Gitlab is winning the war
As a scientific software developer, i don’t dance in the web arena. I am one of those people screaming “Desktop applications aren’t dead yet!!”. But i do love the flexibility that comes from web applications and tools that help people like me, work better and in an organised fashion. I was using GitHub for a while as a version control tool. GitHub gives everything a version control should provide out of the box, but most of the additional features provided by them are not useful for people like me. I do leave my projects as open source. But they are never libraries that can be reused or anything. They are mostly one off projects. Hence i do not really need an issue board. Most of the companies make use of a third party tool like Asana for issue tracking. One thing i have come to appreciate lately is the CI/CD features that are part of different version control systems. But, i work for a very small company with very little resources. The CI features provided by GitHub are good for open source projects. But those providers charge an insane amount of price for paid developers. You cannot go from zero to 69 dollars. It does not only say that you love open source, it says that you very much hate closed source projects. Even their basic plan is not affordable to small and budding companies.
Pricing List of Travis CI (Source : https://travis-ci.com/plans)
Hence, i took a look at Gitlab for their boasted tightly integrated CI/CD features. Even though they have a limit on the CI minutes (which i completely understand), they have an open source tool called Gitlab runner which pretty much lets you use your own machine for Continuous Integration purposes. A small company like ours could not have asked for more. We have build machines and VM’s sitting stale most of the time. We could take advantage of something like Gitlab runner and automate our development and delivery process to a much higher extent. I was working on a small project for our company and decided to use Gitlab CI. It only took me 10 minutes to setup the runner and have my builds going.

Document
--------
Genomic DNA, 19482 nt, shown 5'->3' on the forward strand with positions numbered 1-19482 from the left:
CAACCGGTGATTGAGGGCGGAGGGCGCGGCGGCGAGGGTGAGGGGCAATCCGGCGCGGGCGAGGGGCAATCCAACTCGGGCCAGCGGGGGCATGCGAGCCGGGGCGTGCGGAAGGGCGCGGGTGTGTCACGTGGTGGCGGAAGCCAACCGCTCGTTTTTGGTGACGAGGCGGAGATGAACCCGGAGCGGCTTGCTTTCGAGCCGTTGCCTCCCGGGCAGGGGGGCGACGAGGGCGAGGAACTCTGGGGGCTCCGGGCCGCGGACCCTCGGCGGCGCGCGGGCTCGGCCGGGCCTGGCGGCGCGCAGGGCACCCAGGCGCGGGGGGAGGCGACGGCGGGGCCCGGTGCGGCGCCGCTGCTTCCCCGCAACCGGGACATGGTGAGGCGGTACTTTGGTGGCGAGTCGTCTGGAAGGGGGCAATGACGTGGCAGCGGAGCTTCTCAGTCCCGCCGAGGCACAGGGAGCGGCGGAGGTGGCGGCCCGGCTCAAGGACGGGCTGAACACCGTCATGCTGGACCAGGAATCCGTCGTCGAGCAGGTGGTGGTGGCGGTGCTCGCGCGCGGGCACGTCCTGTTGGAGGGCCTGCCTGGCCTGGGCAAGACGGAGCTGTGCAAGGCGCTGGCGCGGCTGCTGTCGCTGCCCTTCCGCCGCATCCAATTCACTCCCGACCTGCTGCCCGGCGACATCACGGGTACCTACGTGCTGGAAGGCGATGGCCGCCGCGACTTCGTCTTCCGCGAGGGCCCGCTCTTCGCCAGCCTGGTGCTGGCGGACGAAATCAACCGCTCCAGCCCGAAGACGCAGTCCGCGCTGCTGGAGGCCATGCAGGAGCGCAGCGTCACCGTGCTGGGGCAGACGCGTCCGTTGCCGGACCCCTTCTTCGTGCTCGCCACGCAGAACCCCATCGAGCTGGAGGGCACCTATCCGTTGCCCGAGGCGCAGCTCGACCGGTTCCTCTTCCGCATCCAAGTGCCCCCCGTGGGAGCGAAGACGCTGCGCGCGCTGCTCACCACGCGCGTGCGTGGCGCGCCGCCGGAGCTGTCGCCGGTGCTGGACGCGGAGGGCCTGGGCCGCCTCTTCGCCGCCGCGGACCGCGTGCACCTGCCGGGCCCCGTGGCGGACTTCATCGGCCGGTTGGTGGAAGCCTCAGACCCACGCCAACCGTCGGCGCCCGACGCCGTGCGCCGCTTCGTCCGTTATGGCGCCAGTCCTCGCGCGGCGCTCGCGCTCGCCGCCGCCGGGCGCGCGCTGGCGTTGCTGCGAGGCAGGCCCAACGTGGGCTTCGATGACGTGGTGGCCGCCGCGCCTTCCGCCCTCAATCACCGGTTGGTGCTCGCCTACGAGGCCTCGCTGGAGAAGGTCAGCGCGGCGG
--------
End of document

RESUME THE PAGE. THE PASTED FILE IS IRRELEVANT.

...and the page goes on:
I have shared an actual snippet above. I simply use a shell script or any build script i may have and get the job done. It has an inbuilt integration to Asana, Pushover, Slack and a very easy to use API for any other integration you may want to provide.
Github probably realised that they have a very solid competition against them by now. They recently made the number of private repositories to unlimited. This is most probably because of Gitlab and its ever growing futures. Looking at the pace at which Gitlab is growing, it maybe not be very long before Gitlab wins the industry completely. I would be much happy to see Gitlab grow to be a beast in future.